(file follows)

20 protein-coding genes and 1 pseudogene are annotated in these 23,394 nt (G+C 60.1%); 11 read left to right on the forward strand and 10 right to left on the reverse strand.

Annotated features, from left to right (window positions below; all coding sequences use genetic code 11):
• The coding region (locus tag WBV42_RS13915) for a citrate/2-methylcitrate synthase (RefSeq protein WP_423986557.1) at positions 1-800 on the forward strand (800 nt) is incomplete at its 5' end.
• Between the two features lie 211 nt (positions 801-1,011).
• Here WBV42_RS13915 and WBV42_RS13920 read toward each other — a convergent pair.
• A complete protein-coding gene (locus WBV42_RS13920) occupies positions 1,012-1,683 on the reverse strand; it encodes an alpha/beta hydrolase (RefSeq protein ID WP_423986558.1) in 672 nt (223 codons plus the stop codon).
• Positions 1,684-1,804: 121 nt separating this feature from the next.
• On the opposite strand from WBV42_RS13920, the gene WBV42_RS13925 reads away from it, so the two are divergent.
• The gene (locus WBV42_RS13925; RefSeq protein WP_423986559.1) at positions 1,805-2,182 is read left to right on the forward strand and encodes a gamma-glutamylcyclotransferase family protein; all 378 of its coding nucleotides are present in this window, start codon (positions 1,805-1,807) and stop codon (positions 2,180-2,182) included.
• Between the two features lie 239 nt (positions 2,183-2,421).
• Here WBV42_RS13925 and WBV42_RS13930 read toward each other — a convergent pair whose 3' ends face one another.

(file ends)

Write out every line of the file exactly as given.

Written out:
20 protein-coding genes and 1 pseudogene are annotated in these 23,394 nt (G+C 60.1%); 11 read left to right on the forward strand and 10 right to left on the reverse strand.

Annotated features, from left to right (window positions below; all coding sequences use genetic code 11):
• The coding region (locus tag WBV42_RS13915) for a citrate/2-methylcitrate synthase (RefSeq protein WP_423986557.1) at positions 1-800 on the forward strand (800 nt) is incomplete at its 5' end.
• Between the two features lie 211 nt (positions 801-1,011).
• Here WBV42_RS13915 and WBV42_RS13920 read toward each other — a convergent pair.
• A complete protein-coding gene (locus WBV42_RS13920) occupies positions 1,012-1,683 on the reverse strand; it encodes an alpha/beta hydrolase (RefSeq protein ID WP_423986558.1) in 672 nt (223 codons plus the stop codon).
• Positions 1,684-1,804: 121 nt separating this feature from the next.
• On the opposite strand from WBV42_RS13920, the gene WBV42_RS13925 reads away from it, so the two are divergent.
• The gene (locus WBV42_RS13925; RefSeq protein WP_423986559.1) at positions 1,805-2,182 is read left to right on the forward strand and encodes a gamma-glutamylcyclotransferase family protein; all 378 of its coding nucleotides are present in this window, start codon (positions 1,805-1,807) and stop codon (positions 2,180-2,182) included.
• Between the two features lie 239 nt (positions 2,183-2,421).
• Here WBV42_RS13925 and WBV42_RS13930 read toward each other — a convergent pair whose 3' ends face one another.